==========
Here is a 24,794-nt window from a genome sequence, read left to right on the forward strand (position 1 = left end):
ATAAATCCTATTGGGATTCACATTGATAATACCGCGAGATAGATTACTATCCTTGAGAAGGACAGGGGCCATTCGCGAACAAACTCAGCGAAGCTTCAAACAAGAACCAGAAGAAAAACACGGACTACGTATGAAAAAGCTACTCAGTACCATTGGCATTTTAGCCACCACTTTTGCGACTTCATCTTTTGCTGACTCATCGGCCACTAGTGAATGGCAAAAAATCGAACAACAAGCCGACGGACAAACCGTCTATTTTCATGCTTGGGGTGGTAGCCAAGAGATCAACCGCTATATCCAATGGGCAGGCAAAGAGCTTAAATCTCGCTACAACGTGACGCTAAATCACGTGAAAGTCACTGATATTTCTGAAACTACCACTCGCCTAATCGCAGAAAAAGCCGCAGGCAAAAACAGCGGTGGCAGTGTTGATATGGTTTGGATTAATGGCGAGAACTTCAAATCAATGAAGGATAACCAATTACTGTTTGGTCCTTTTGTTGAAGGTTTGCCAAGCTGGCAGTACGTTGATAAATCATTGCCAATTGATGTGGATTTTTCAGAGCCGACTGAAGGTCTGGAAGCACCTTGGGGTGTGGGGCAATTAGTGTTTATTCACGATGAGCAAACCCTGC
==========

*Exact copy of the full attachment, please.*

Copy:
Here is a 24,794-nt window from a genome sequence, read left to right on the forward strand (position 1 = left end):
ATAAATCCTATTGGGATTCACATTGATAATACCGCGAGATAGATTACTATCCTTGAGAAGGACAGGGGCCATTCGCGAACAAACTCAGCGAAGCTTCAAACAAGAACCAGAAGAAAAACACGGACTACGTATGAAAAAGCTACTCAGTACCATTGGCATTTTAGCCACCACTTTTGCGACTTCATCTTTTGCTGACTCATCGGCCACTAGTGAATGGCAAAAAATCGAACAACAAGCCGACGGACAAACCGTCTATTTTCATGCTTGGGGTGGTAGCCAAGAGATCAACCGCTATATCCAATGGGCAGGCAAAGAGCTTAAATCTCGCTACAACGTGACGCTAAATCACGTGAAAGTCACTGATATTTCTGAAACTACCACTCGCCTAATCGCAGAAAAAGCCGCAGGCAAAAACAGCGGTGGCAGTGTTGATATGGTTTGGATTAATGGCGAGAACTTCAAATCAATGAAGGATAACCAATTACTGTTTGGTCCTTTTGTTGAAGGTTTGCCAAGCTGGCAGTACGTTGATAAATCATTGCCAATTGATGTGGATTTTTCAGAGCCGACTGAAGGTCTGGAAGCACCTTGGGGTGTGGGGCAATTAGTGTTTATTCACGATGAGCAAACCCTGC